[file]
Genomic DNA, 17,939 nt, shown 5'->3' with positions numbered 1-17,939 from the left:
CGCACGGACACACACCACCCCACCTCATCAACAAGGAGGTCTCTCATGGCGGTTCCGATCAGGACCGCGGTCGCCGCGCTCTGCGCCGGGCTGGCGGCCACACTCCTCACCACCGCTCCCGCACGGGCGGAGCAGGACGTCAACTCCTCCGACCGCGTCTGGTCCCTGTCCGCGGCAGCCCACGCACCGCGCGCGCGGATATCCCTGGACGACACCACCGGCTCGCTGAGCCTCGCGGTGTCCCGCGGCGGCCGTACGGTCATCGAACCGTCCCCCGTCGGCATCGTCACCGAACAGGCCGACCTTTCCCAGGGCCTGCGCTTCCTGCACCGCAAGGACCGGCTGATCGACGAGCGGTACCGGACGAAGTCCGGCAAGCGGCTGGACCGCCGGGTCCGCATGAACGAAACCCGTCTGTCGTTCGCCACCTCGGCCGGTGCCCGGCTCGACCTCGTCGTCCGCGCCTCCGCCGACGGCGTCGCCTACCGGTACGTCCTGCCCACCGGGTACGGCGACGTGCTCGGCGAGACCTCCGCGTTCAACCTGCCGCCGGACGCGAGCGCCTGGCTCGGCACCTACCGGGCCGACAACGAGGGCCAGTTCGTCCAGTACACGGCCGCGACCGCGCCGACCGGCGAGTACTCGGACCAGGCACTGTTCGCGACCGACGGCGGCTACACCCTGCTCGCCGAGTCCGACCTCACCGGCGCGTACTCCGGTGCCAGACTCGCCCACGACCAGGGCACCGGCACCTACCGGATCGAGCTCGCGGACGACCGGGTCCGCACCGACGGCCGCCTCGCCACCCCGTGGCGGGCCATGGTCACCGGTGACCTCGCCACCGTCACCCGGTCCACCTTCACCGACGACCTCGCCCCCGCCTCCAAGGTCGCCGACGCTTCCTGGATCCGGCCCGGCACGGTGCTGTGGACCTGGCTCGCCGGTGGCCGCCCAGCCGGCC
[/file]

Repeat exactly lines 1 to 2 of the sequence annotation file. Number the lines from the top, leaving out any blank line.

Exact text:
Genomic DNA, 17,939 nt, shown 5'->3' with positions numbered 1-17,939 from the left:
CGCACGGACACACACCACCCCACCTCATCAACAAGGAGGTCTCTCATGGCGGTTCCGATCAGGACCGCGGTCGCCGCGCTCTGCGCCGGGCTGGCGGCCACACTCCTCACCACCGCTCCCGCACGGGCGGAGCAGGACGTCAACTCCTCCGACCGCGTCTGGTCCCTGTCCGCGGCAGCCCACGCACCGCGCGCGCGGATATCCCTGGACGACACCACCGGCTCGCTGAGCCTCGCGGTGTCCCGCGGCGGCCGTACGGTCATCGAACCGTCCCCCGTCGGCATCGTCACCGAACAGGCCGACCTTTCCCAGGGCCTGCGCTTCCTGCACCGCAAGGACCGGCTGATCGACGAGCGGTACCGGACGAAGTCCGGCAAGCGGCTGGACCGCCGGGTCCGCATGAACGAAACCCGTCTGTCGTTCGCCACCTCGGCCGGTGCCCGGCTCGACCTCGTCGTCCGCGCCTCCGCCGACGGCGTCGCCTACCGGTACGTCCTGCCCACCGGGTACGGCGACGTGCTCGGCGAGACCTCCGCGTTCAACCTGCCGCCGGACGCGAGCGCCTGGCTCGGCACCTACCGGGCCGACAACGAGGGCCAGTTCGTCCAGTACACGGCCGCGACCGCGCCGACCGGCGAGTACTCGGACCAGGCACTGTTCGCGACCGACGGCGGCTACACCCTGCTCGCCGAGTCCGACCTCACCGGCGCGTACTCCGGTGCCAGACTCGCCCACGACCAGGGCACCGGCACCTACCGGATCGAGCTCGCGGACGACCGGGTCCGCACCGACGGCCGCCTCGCCACCCCGTGGCGGGCCATGGTCACCGGTGACCTCGCCACCGTCACCCGGTCCACCTTCACCGACGACCTCGCCCCCGCCTCCAAGGTCGCCGACGCTTCCTGGATCCGGCCCGGCACGGTGCTGTGGACCTGGCTCGCCGGTGGCCGCCCAGCCGGCC